Second round, first meeting for Minneapolis Public School reorganization


Monday night saw the first in a new series of community meetings in Minneapolis, as school officials seek public input on several proposals to re-organize district schools. The meetings are a continuation of the public input process which began in February, and was extended after angry reactions from parents at many meetings who felt their voices were being short-changed.

At a March 9 meeting of roughly 20 parents at the Little Earth Neighborhood Early Learning Center, in Minneapolis’ Phillips neighborhood, participants were asked to rate their preferences for five scenarios – three options for re-organizing elementary and K-8 schools, and two for middle and high schools. The different scenarios have not changed substantially since they were presented in February, although Minneapolis Public Schools is no longer proposing that high school students take city buses in High School Scenario B.

MPS officials presenting the scenarios acknowledged that the total savings would not erase the district’s $26 million deficit. However, they said it would still contribute to healthier finances for MPS. Total savings for the re-organization plans run between $7.3 million and $11.3 million, depending on which options are chosen, along with several other possible cost-cutting measures outlined at the meeting.

How much will MPS save in each scenario?

• Elementary Scenario A – $2.3 million

• Elementary Scenario B – $1.4 million

• Elementary Scenario C – $1.4 million

• High School Scenario A – $1.7 million

• High School Scenario B – $1.7 million

Total savings: $7.3 – $11.3 million per year

In addition to rating their preferences for the array of scenarios presented, parents took the opportunity to discuss the options with MPS officials.

“This was a major commitment for parents,” said Martha Swanson of the district’s New Family Placement Center, who helped facilitate the meeting. “Our discussions were really productive, and parents were really delving into the policy and understanding the bind the district is in.”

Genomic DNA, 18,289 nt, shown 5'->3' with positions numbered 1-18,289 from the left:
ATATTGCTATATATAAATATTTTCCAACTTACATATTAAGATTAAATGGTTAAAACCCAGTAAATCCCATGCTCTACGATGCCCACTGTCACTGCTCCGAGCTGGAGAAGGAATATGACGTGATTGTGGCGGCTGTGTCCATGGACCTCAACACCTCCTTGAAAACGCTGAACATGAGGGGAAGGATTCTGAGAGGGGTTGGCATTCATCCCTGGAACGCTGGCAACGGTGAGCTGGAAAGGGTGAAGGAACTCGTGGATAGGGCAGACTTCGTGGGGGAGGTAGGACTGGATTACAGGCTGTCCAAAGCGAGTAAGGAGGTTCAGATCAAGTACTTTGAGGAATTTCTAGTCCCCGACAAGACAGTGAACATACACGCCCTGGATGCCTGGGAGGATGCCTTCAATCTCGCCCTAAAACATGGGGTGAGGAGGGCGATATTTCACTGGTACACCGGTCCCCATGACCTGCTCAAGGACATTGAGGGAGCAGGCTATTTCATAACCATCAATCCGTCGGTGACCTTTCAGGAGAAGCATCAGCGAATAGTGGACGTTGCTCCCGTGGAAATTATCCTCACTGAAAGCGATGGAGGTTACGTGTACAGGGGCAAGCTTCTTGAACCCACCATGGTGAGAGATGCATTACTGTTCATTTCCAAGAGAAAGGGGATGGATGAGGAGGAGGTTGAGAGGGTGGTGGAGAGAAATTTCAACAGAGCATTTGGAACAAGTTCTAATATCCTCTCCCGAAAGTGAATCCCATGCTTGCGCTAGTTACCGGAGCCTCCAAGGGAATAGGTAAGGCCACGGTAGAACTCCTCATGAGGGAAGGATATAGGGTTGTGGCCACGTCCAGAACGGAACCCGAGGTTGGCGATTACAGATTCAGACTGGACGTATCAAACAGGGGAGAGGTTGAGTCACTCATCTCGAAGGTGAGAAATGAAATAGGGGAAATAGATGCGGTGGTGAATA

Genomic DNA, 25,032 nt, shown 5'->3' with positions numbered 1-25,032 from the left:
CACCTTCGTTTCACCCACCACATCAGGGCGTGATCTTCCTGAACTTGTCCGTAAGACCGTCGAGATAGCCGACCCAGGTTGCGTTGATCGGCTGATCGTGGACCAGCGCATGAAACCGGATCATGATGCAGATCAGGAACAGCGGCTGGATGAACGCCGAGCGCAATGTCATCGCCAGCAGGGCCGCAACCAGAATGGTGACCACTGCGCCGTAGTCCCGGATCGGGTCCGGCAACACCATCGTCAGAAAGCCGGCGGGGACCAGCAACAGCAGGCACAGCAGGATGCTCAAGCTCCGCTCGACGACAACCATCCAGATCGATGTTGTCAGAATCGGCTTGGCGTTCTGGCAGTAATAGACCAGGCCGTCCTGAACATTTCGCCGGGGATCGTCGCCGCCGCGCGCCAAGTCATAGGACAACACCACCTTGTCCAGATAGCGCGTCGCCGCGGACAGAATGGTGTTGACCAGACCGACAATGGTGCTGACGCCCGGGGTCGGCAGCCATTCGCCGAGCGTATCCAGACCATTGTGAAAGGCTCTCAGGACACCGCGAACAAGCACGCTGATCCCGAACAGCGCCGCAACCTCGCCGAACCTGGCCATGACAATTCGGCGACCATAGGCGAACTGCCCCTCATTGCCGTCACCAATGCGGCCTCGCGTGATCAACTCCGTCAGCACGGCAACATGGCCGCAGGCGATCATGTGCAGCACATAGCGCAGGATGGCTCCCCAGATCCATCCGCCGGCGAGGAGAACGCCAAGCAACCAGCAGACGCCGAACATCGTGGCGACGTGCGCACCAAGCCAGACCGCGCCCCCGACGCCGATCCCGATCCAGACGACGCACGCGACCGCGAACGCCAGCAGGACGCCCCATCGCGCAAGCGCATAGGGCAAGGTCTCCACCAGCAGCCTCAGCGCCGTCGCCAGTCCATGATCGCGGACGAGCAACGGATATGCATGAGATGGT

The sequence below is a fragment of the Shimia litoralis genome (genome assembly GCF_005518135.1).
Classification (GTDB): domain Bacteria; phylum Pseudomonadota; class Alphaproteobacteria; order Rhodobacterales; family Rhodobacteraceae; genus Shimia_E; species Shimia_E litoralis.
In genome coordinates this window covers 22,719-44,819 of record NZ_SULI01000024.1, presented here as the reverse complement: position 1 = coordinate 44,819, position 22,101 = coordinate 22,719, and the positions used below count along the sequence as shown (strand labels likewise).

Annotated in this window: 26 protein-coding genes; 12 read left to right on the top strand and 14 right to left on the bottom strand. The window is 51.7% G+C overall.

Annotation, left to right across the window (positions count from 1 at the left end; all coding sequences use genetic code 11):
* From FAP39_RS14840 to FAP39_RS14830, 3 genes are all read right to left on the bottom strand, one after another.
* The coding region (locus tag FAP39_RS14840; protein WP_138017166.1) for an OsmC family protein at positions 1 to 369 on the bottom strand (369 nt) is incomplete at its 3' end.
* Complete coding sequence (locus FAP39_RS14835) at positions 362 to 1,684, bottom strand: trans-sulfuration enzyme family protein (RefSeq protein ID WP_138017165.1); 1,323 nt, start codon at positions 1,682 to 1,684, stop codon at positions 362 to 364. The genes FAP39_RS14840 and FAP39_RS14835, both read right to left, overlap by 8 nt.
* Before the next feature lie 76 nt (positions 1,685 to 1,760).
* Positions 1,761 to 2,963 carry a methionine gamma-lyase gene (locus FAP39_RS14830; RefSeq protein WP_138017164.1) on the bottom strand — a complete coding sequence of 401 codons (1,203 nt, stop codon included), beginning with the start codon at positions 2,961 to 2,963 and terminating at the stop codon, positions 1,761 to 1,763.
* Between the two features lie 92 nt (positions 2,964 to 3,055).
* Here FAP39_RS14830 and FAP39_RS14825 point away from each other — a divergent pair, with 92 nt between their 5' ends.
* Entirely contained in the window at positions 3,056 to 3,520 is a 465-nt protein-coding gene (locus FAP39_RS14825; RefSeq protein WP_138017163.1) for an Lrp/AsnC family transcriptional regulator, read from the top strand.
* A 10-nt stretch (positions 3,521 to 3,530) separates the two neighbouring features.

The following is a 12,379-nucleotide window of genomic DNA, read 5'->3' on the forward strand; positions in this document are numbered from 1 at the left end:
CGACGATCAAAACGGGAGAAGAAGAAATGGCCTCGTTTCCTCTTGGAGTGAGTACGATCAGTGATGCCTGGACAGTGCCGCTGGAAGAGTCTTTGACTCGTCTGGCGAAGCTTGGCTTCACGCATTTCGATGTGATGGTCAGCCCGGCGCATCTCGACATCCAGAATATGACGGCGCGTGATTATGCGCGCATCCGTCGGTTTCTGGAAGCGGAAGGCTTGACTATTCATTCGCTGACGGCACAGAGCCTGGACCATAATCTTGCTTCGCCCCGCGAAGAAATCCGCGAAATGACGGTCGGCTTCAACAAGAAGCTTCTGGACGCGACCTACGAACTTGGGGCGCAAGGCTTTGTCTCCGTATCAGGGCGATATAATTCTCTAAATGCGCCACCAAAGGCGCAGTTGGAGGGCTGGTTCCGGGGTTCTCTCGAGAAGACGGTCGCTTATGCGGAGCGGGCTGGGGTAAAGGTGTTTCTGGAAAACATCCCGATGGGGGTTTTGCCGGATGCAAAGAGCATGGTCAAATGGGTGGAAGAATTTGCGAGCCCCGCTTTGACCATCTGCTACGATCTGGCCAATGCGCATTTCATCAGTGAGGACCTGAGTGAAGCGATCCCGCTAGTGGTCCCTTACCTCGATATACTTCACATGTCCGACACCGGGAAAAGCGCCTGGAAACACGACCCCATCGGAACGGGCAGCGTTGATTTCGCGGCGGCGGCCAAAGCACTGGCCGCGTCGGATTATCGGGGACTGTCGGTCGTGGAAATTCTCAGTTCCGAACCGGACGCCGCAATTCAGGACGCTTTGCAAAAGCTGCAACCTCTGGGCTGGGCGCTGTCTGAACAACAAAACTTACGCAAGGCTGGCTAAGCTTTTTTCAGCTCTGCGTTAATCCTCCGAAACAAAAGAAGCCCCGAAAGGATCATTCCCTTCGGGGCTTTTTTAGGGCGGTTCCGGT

For many parents at the meeting, it was important to safeguard the diversity of Minneapolis’ schools.

“As a member of the community, I’m looking at the ways resources are spread out” among schools, said Shanon Williams, when asked why diversity was important to her.

“As a parent, I’m looking for diverse schools because I think it’ll be a richer cultural experience for my children,” said Jane Goodnight.

At one of February’s meetings, in North Minneapolis, several parents expressed concern that maintaining a school’s diversity was being valued more than providing a quality education.

Despite the fact that few Philips residents attended, district spokesperson Emily Lowther described it as “a really good turnout.” Phillips is one of Minneapolis’ poorest and most diverse neighborhoods.

Lowther said the meetings had been advertised with take-home flyers at local schools, through the Family Engagement Center, with advertisements on “culturally-specific” radio stations, on the district’s website, and with news stories on Channel 5 and in the Star-Tribune.

“You just never know who’s going to show,” said Lowther, quoting Bill Ziegler, Executive Director of the Little Earth community organization.

James Sanna ( is a freelance writer, who frequently covers education issues.